John Sailhamer
The Pentateuch as Narrative: A Biblical-Theological Commentary
(Library of Biblical Interpretation)

Monday, September 28, 2015

Quote of the Week

Until quite recently, Islamic philosophy was regarded as a fringe phenomenon in the broad scope of the history of philosophy, worthy of inclusion only to the extent  that it played a role in the transmission and transformation of the Greek heritage before its final appropriation by the Latin philosophers and theologians from the thirteenth century onwards. While the absence of verifiable contacts between the principal proponents of Islamic and Christian philosophy after Averroes' death in 1198 CE may have legitimated the delegation of the study of the subsequent Islamic tradition to the orientaists, this was often coupled with the more derogatory thesis that there simply was no philosophical activity worthy of the name in the Arabic language after Averroes' allegedly unsuccessful attempt to defend philosophy against Abū Ḥāmid al-Ghazālī's (d. 1111 CE) fatal blow dealt in his critical Tahāfut al-falāsifa.

It has since been conclusively shown that Ghazālī did not put an end to the development of philosophical thought in the Islamic world, either single-handedly or as the spearhead of a wider opposition from orthodox theologians. In fact, the contrary consensus is beginning to emerge according to which he may not even have intended anything of the sort. Instead, Ghazālī has been argued to have knowingly incorporated a great amount of philosophical material, not to mention the philosophical method of rigorous argumentation, into this own though, and to have been followed in this by Fakhr al-Dīn al-Rāzī,another highly venerated Sunnī theologian. Thus, although self-proclaimed philosophers may have grown rare in the subsequent centuries of Islamic thought, philosophical activity prospered in Sunnī thological writing and teaching, quite likely down to our era.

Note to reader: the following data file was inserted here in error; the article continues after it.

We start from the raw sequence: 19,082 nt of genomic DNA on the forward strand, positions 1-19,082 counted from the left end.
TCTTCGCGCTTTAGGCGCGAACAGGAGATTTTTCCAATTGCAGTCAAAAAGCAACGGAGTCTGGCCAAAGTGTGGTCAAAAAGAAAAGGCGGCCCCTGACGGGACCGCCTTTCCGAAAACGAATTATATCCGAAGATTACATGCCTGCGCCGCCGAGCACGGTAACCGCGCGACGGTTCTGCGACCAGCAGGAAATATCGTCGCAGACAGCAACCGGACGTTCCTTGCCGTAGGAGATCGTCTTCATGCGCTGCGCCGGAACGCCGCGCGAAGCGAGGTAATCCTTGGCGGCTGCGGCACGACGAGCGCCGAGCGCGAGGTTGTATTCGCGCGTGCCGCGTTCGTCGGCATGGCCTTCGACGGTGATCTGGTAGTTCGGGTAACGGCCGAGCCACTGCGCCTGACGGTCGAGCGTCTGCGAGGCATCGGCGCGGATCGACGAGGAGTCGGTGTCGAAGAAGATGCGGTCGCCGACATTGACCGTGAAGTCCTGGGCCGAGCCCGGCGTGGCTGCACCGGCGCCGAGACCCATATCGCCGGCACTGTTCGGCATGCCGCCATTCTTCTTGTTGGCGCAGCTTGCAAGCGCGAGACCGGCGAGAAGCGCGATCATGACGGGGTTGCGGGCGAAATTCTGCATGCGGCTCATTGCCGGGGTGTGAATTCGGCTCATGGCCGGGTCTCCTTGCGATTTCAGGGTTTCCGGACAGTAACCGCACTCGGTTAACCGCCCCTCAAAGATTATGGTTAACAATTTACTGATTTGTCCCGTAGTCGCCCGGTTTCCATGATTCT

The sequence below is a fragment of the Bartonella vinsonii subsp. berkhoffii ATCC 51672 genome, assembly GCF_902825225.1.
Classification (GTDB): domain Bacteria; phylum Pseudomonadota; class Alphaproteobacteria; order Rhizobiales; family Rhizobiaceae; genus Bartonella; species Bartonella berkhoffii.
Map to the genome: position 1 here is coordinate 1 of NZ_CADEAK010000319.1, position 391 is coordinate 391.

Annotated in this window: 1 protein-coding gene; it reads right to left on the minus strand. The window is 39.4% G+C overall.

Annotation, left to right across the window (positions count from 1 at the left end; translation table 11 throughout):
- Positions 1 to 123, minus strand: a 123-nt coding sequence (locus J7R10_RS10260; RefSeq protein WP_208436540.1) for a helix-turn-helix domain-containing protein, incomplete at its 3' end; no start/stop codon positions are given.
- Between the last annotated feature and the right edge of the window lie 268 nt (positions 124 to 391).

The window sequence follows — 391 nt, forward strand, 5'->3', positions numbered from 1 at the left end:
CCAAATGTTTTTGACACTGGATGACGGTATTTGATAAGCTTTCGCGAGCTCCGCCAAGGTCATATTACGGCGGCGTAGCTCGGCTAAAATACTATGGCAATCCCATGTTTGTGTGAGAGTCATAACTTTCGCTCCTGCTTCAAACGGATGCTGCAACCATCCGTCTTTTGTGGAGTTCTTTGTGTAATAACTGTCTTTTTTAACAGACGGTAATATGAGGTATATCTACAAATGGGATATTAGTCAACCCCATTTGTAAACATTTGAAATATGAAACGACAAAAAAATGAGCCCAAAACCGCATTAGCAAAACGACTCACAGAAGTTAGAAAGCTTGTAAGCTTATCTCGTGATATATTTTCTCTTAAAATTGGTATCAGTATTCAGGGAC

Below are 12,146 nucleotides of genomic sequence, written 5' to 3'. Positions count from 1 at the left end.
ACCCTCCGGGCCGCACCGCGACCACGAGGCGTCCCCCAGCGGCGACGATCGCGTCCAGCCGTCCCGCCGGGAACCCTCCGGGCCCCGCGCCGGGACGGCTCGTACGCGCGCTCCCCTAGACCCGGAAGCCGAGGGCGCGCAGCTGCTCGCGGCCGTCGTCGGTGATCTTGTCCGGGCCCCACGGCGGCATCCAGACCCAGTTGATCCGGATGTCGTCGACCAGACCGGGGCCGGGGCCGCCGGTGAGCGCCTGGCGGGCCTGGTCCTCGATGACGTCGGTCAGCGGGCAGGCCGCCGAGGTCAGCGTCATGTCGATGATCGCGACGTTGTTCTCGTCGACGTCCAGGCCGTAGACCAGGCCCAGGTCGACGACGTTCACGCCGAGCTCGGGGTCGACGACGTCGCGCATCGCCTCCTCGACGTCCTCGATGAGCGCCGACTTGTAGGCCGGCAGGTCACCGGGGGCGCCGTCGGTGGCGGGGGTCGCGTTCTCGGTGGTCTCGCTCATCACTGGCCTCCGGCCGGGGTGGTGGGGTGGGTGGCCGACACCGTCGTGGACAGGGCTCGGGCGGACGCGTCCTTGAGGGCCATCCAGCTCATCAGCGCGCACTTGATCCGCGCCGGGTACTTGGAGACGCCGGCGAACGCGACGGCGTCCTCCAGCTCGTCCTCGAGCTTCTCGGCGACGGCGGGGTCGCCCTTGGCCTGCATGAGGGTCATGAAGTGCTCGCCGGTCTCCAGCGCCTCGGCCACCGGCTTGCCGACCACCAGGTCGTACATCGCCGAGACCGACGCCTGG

On the other hand, Iran has fostered a thriving philosophical tradition through to the present day. In the light of our increasing knowledge of the development of this field of intellectual activity, it seems a safe estimate to say that post-Avicennian Islamic philosophers were not afraid of making departures comparable in extent to their early modern European peers. This is especially evident in the thought of Suhrawardī and Mullā Ṣadrā whose revisions of received views will be our major concern in the following. Nevertheless, the strictly philosophical value of this tradition is sometimes still obscured  by the fact that some of its most prominent Western scholars have tended to emphasize other, more mystical aspects of the philosophers' thoughts.